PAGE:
That screeching “crowd of birds / strong instruments” sound out at the end really gets the hairs on my arms standing up.
One can try to exemplify insanity through music consisting of confusing sounds or inconsistent melodies. Perhaps instead with lyrics that either spoon feed you the meaning, or leave the meaning open enough to be interpreted however you like. But this piece, to me, sounds like the theme of true madness in fiction, the underlying darkness that many of us successfully fend off every day.
In recent months, I’ve felt both mad inspiration and discouraging slumps. Last week I talked about an instance where I overcame a bout of Writer’s Block. I like to imagine every post on the matter – gathered from every writer, everywhere – as a crumpled piece of paper, all occupying a single place on the internet. A massive slosh to which every writer and blogger contributes.
Advice on how to get over writer’s block, memes making comedic light of it, how I overcame it, how you can too. Systems, apps, substances.
And I certainly don’t claim to be different. More than once I’ve written a blog post consisting of little more than a “Why I Can’t Write Anything,” topic. But the visual makes things a little more fun.
At any rate, today’s topic will actually concern my work-in-the-making, which I almost never talk about for a variety of reasons. Most of those reasons are variations of 1) being vainly and arrogantly afraid that someone’ll copy + paste my stuff [I’ll share everything in the future, when it’s finished] and 2) it takes so much backstory just to get the blog-reader up to speed on what the hell I’m talking about that I don’t bother.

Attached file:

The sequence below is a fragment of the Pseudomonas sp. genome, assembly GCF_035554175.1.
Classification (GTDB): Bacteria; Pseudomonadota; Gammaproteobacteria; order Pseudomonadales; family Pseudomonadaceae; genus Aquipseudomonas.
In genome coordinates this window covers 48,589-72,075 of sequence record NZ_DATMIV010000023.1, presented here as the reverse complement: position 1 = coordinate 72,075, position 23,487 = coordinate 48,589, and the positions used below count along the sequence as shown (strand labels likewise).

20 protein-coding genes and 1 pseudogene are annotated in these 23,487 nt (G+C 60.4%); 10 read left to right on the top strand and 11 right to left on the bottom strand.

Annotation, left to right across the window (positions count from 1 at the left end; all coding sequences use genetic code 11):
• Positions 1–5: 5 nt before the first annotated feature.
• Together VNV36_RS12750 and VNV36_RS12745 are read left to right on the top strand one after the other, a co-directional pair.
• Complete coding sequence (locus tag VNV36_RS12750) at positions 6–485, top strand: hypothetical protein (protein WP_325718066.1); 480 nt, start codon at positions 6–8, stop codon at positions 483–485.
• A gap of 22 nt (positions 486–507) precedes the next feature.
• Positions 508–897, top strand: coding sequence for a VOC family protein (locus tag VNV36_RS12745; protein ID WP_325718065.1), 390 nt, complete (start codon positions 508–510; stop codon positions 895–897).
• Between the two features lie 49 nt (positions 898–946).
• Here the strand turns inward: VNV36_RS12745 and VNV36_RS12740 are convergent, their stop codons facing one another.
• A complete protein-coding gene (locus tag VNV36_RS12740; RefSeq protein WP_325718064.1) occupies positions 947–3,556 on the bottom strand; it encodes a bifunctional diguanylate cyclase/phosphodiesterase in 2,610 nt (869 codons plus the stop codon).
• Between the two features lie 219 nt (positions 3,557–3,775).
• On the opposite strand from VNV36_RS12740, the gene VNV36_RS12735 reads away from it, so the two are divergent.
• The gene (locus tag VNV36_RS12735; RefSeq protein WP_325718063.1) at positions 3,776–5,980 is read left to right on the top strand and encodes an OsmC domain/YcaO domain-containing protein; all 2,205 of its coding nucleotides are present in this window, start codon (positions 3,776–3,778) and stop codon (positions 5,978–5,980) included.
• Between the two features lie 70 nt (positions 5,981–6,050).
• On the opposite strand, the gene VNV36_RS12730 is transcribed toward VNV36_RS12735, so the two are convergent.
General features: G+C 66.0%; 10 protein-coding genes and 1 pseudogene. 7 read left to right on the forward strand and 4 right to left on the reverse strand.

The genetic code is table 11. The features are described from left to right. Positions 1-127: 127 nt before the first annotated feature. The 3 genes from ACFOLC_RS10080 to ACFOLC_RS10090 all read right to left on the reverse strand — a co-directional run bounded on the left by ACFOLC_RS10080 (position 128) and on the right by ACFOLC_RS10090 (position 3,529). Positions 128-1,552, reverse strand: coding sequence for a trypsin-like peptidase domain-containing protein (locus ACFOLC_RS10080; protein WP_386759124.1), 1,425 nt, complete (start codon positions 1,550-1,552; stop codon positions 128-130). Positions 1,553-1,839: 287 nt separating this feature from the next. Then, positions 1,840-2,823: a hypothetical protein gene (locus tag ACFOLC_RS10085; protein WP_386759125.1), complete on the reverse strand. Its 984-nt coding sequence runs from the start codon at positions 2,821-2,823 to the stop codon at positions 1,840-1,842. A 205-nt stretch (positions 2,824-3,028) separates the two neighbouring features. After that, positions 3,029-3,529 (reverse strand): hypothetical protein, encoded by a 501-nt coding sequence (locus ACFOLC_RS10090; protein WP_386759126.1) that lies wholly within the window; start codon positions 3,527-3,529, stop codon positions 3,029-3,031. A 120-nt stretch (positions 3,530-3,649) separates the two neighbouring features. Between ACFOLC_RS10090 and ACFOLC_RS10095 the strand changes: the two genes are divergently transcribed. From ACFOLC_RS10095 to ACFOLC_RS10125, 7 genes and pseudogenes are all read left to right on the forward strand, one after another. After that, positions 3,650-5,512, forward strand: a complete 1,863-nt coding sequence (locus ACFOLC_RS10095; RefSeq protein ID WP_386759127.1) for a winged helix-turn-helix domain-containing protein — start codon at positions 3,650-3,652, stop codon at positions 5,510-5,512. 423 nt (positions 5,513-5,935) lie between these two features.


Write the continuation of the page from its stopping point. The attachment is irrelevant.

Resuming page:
I have, however, gone into some detail in the past.
It’s hard to celebrate the inspiration for a conspiracy surrounding an organization that spans over multiple worlds…
Or the excitement I feel when I make a connection between characters from different countries and cities…
And even the deep lore behind a weapon the likes of which I’d spent years sitting around thinking up the story behind…
…when next-to-no-one has read a page of your work.
I’m not complaining about that, though. I’m just into sharing a bit of inspiration through an experience, and how it will be directly affecting my work.
My novel would fall into the category of Fantasy (big surprise, considering the title of the blog), though precisely which type of fantasy is as much up to you people, when it’s released, as it is mine as I write it. Suffice it to say there’s magic, lots of myriad peoples and creatures, the worlds in which the stories take place are anything but shallow.